It’s a long-term goal that motivates Kerr to take care of her body.

    “I don't think the golf changes,” Kerr said. “I think, physically, it gets harder as you get older. Like I said, I've got tape on my hamstring. I strained it, just a little bit yesterday, walking around this golf course. It's tough as you get older, just being fresh and rested. I put more focus into that as I've gotten older. I still practice, but off the course I try to get more rest.”

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    Big names chasing Kerr into the weekend at Kia Classic

    By Associated PressMarch 24, 2018, 1:55 am

    CARLSBAD, Calif. - Cristie Kerr shot an 8-under 64 on Friday in the Kia Classic to take a five-stroke lead into the weekend.

    The 40-year-old Kerr had eight birdies in her second straight bogey-free round to reach 13-under 131 at rain-softened Aviara.

    ''I like winning. I like challenging myself,'' Kerr said. ''Definitely doesn't get any easier as you get older with the travel and recovery time. I got up this morning and I'm like, 'Man, why does my hamstring hurt?' From working around this hilly golf course. The golf ball doesn't know an age. I've always said that. As long as I stay hungry, going to just keep playing.''

    She has 20 LPGA victories, winning at Aviara in 2015. She won twice last year and helped the U.S. beat Europe in her ninth Solheim Cup appearance.

    ''It's tough as you get older just being fresh and rested,'' Kerr said. ''I put more focus into that as I've gotten older. I still practice, but off the course I try to get more rest.''

    Lizette Salas, In-Kyung Kim, Hee Young Park and Caroline Hedwall were tied for second. Salas shot 67, Kim 69, and Park and Hedwall 70.

    ''I really like this golf course. I really like the environment,'' said Salas, the former University of Southern California player from Azusa. ''My family gets to come out. So much confidence at the beginning of the week, and definitely showed the first two days.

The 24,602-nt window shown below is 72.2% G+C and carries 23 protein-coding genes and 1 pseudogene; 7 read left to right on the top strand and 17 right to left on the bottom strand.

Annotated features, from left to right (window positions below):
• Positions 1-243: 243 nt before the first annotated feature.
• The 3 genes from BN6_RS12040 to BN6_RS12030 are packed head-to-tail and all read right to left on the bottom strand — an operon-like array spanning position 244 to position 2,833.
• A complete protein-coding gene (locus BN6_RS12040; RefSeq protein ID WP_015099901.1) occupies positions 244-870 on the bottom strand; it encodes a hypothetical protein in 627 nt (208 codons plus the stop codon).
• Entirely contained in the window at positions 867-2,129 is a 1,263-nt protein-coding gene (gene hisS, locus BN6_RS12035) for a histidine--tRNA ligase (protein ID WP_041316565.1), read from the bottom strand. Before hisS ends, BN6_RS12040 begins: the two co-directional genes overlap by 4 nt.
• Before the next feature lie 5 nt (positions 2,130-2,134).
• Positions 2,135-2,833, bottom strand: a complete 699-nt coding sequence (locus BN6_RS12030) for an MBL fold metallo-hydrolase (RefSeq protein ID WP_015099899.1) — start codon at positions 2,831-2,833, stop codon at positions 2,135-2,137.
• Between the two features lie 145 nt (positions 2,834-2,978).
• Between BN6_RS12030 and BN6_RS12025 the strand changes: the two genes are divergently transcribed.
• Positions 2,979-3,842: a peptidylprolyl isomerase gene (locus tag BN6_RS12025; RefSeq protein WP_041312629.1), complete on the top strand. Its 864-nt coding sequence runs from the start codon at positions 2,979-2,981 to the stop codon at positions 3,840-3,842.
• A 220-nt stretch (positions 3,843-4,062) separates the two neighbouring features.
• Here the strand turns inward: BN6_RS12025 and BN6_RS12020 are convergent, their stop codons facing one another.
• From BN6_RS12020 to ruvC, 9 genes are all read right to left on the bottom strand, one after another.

Jeong Eun Lee was 7 under after a 69, and defending ANA champion So Yeon Ryu had a 70 to get to 6 under.

    Full-field scores from the Kia Classic

    Ariya Jutanugarn (72), Brooke Henderson (70) and 2016 winner Lydia Ko (71) were 5 under. Shanshan Feng (68) was another stroke back, and Singapore winner Michelle Wie (72) was 1 under.

    Lexi Thompson was 2 over after a 74, making the cut on the number in the final event before the major ANA Inspiration next week at Mission Hills.

    Kerr opened with birdies on the par-5 10th and par-3 11th, added birdies on the par-4 16th, 18th and second, and ran off three in a row on the par-3 sixth, par-4 seventh and par-5 eighth.

    ''I don't think you can fall asleep on one shot,'' Kerr said. ''It's a really good golf course. I think I play better on courses that demand the focus, so I think that's why I've played well here in the past. ... I'm trying not to put limits on myself right now. I've got some good things going on with my swing.''

    She has long been one best putters and green-readers in the world.

    ''I can see the subtleties that a lot of people can't,'' Kerr said. ''It's a gift from God being able to do that. I've always had that, so I'm lucky.''

    Laura Davies withdrew after an opening 82. The 54-year-old Davies tied for second last week in the Founders Cup in Phoenix, playing through painful left Achilles and calf problems.

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    DJ hits 489-yard drive, but it doesn't count for history

    By Rex HoggardMarch 24, 2018, 12:22 am

    AUSTIN, Texas – Dustin Johnson is no stranger to big drives, but even for DJ this one was impressive.